Lucie Lomová: It was in August 1989 that I started working in theatre. Actually I wasn’t sure how long I would stay there, but three months later the revolution came and everything turned upside down. I spent one very nice season in the North Moravian Theatre in Šumperk, but then I decided to return home to Prague and become a freelancer, which wasn’t so easy then. I worked as a journalist for some time, but soon started doing comics as a main job. I still like the theatre very much and feel close to it, not only as an art form, but I love also the world behind the scene, where people have very close relations and are completely dependent on mutual cooperation and trust. Working together on a performance has its ups and downs but it is obviously completely different from working alone at home as a comic author. I have some personal experience both as a theatrical creator and critic, so when I was asked to make comics for one theatre magazine, naturally I decided to choose this milieu. For the first time I made a comics called Tyl’s guard, and when they asked me again, I decided to try a detective story linked to the theatre environment.

AB: By the way, how did you start out in comics? Were your influences mainly Czech or foreign? Who were your favourite characters or artists, and who do you like now?

LL: I have been drawing and writing since childhood. I loved the Punťa comics from the 1930-s inherited from my mom, and also a milestone of Czech comics, the Rychlé šípy series (Speed Arrows, a group of five boys experiencing different adventures) by Jaroslav Foglar (script) and Jan Fischer or Marko Čermák (drawings), which are still very popular. When I was five, our family moved to Chicago because my father, who is a parasitologist, got a job at the university there. I discovered colour TV with long Sunday morning cartoon shows and American comics magazines for children and I fell under their spell. After a year in the US, we returned to Czechoslovakia in 1970. This felt like a cold shower and I started having dreams about going back. I think this American year had a big impact on me, but I was influenced by everything I saw and read and experienced, I can’t pick out just a few things. I’ve always loved Art Nouveau illustrations like those by Artuš Scheiner, but also Czech illustrators Radek Pilař, Helena Zmatlíková and of course Josef Lada, who is probably the most famous Czech illustrator. You may know his drawings for Good soldier Švejk by Jaroslav Hašek.

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International guests of the 11th festival

This is a short presentation of the international guests of the 11th Budapest International Comics Festival, May 10th 2015.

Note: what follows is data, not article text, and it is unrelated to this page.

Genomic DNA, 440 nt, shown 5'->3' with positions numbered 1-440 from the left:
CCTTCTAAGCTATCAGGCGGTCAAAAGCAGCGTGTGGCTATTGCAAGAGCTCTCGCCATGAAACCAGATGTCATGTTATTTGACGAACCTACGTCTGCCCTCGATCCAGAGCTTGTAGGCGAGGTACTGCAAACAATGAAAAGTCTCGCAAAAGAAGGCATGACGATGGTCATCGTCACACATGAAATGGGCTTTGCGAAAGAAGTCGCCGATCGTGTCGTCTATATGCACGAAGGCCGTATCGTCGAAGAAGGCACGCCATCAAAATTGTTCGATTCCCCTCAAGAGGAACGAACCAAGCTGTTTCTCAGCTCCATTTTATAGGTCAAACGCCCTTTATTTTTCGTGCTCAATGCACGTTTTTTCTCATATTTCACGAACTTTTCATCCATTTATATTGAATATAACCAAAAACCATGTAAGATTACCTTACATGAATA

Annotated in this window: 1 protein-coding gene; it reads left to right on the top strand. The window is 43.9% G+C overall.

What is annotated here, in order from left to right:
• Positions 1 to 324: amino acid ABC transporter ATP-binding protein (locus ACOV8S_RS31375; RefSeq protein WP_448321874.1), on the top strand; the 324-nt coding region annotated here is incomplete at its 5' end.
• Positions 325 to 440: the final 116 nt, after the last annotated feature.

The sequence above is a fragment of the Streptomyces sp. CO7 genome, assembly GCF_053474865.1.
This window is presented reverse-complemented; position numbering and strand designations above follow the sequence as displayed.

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Pitluc (France)

Ptiluc on Lambiek Comicopedia
Ptiluc on Wikipedia (French)
Official website

Volume 1 of his La Foire aux cochons (Disznóól) was publishen in Hungarian a few years ago. At the festival, a special edition of his works will be available.

Ptiluc's participation at the festival is supported by the French Institute of Budapest, the Latitudes French language bookshop and the Titkos Fiók publishing house.

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Pierre Wazem (Switzerland)

Wazem on Lambiek Comicopedia
Wazem on Wikipedia (French)

Promenades (Barangolások), his first Hungarian book will be published for the festival.

Wazem's participation at the festival is supported by the Pro Helvetia cultural foundation.

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Fabio Celoni (Italy)

Celoni on Lambiek Comicopedia
Celoni on Wikipedia (Italian)

Dylan Dog artist Celoni's short story (Uno, nessuno e centomila) will be included in volume 3 of the Hungarian Dylan Dog series that comes out for the festival.

Celoni's participation at the festival is supported by the Italian Cultural Institute of Budapest and his Hungarian publishers.

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Lucie Lomová (Czech Republic)

Lomová on Lambiek Comiclopedia
Lomová on the Czech literature portal

Her graphic novel, originally published in French as Sortie des artistes, will be published for the festival under the title Lőttek az előadásnak. Her first Hungarian publication was Tyl's watch in the Papírmozi 7 anthology.

Lomová's participation at the festival is supported by the Czech Center of Budapest.

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Typex (Netherlands)

Typex on Lambiek Comicopedia
Typex on the Letterenfonds website

His Rembrandt graphic novel was published in Hungarian in October 2014, when he visited Budapest for a signing tour. A returning visitor of the festival, he was part of the Dutch delegation in 2011.

Typex' participation at the festival is supported by Nederlands Letterenfonds and the Libri publishing house.